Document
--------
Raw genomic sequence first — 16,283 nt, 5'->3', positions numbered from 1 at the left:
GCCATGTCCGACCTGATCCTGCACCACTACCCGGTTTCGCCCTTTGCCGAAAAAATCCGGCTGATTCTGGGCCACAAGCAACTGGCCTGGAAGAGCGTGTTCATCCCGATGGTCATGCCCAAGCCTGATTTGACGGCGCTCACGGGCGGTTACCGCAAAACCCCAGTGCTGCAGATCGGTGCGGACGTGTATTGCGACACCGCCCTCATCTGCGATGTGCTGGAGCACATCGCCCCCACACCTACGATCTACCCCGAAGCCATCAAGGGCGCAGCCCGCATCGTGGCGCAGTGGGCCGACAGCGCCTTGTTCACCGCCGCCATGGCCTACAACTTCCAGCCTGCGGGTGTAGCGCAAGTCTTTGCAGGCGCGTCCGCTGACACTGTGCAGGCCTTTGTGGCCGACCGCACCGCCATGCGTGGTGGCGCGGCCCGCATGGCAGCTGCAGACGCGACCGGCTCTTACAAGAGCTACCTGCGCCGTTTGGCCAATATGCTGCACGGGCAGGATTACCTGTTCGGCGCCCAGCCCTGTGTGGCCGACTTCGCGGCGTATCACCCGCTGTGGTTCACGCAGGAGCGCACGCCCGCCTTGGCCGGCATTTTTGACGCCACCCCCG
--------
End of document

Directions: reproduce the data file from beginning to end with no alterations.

Raw genomic sequence first — 16,283 nt, 5'->3', positions numbered from 1 at the left:
GCCATGTCCGACCTGATCCTGCACCACTACCCGGTTTCGCCCTTTGCCGAAAAAATCCGGCTGATTCTGGGCCACAAGCAACTGGCCTGGAAGAGCGTGTTCATCCCGATGGTCATGCCCAAGCCTGATTTGACGGCGCTCACGGGCGGTTACCGCAAAACCCCAGTGCTGCAGATCGGTGCGGACGTGTATTGCGACACCGCCCTCATCTGCGATGTGCTGGAGCACATCGCCCCCACACCTACGATCTACCCCGAAGCCATCAAGGGCGCAGCCCGCATCGTGGCGCAGTGGGCCGACAGCGCCTTGTTCACCGCCGCCATGGCCTACAACTTCCAGCCTGCGGGTGTAGCGCAAGTCTTTGCAGGCGCGTCCGCTGACACTGTGCAGGCCTTTGTGGCCGACCGCACCGCCATGCGTGGTGGCGCGGCCCGCATGGCAGCTGCAGACGCGACCGGCTCTTACAAGAGCTACCTGCGCCGTTTGGCCAATATGCTGCACGGGCAGGATTACCTGTTCGGCGCCCAGCCCTGTGTGGCCGACTTCGCGGCGTATCACCCGCTGTGGTTCACGCAGGAGCGCACGCCCGCCTTGGCCGGCATTTTTGACGCCACCCCCG